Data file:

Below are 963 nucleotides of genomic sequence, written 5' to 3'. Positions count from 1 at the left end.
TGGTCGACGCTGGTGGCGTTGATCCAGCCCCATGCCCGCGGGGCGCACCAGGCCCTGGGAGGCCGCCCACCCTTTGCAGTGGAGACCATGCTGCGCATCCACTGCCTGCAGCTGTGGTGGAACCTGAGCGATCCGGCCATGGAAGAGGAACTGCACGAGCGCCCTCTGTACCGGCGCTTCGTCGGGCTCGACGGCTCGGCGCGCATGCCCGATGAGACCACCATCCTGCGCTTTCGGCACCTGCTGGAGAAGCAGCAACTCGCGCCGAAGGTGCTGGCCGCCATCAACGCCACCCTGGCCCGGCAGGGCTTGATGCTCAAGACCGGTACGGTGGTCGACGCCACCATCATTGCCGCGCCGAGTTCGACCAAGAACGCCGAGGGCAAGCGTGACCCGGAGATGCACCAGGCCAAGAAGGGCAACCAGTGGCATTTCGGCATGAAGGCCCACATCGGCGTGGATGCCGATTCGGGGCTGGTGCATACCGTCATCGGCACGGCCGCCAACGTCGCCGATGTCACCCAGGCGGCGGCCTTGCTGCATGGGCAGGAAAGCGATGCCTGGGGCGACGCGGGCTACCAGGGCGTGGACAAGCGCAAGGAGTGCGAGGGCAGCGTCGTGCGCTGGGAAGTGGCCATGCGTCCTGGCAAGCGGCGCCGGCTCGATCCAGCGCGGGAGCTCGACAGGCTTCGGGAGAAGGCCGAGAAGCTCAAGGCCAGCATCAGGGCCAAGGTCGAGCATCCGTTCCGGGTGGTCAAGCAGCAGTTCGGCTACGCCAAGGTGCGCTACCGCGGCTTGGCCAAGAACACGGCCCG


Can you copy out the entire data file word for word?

Below are 963 nucleotides of genomic sequence, written 5' to 3'. Positions count from 1 at the left end.
TGGTCGACGCTGGTGGCGTTGATCCAGCCCCATGCCCGCGGGGCGCACCAGGCCCTGGGAGGCCGCCCACCCTTTGCAGTGGAGACCATGCTGCGCATCCACTGCCTGCAGCTGTGGTGGAACCTGAGCGATCCGGCCATGGAAGAGGAACTGCACGAGCGCCCTCTGTACCGGCGCTTCGTCGGGCTCGACGGCTCGGCGCGCATGCCCGATGAGACCACCATCCTGCGCTTTCGGCACCTGCTGGAGAAGCAGCAACTCGCGCCGAAGGTGCTGGCCGCCATCAACGCCACCCTGGCCCGGCAGGGCTTGATGCTCAAGACCGGTACGGTGGTCGACGCCACCATCATTGCCGCGCCGAGTTCGACCAAGAACGCCGAGGGCAAGCGTGACCCGGAGATGCACCAGGCCAAGAAGGGCAACCAGTGGCATTTCGGCATGAAGGCCCACATCGGCGTGGATGCCGATTCGGGGCTGGTGCATACCGTCATCGGCACGGCCGCCAACGTCGCCGATGTCACCCAGGCGGCGGCCTTGCTGCATGGGCAGGAAAGCGATGCCTGGGGCGACGCGGGCTACCAGGGCGTGGACAAGCGCAAGGAGTGCGAGGGCAGCGTCGTGCGCTGGGAAGTGGCCATGCGTCCTGGCAAGCGGCGCCGGCTCGATCCAGCGCGGGAGCTCGACAGGCTTCGGGAGAAGGCCGAGAAGCTCAAGGCCAGCATCAGGGCCAAGGTCGAGCATCCGTTCCGGGTGGTCAAGCAGCAGTTCGGCTACGCCAAGGTGCGCTACCGCGGCTTGGCCAAGAACACGGCCCG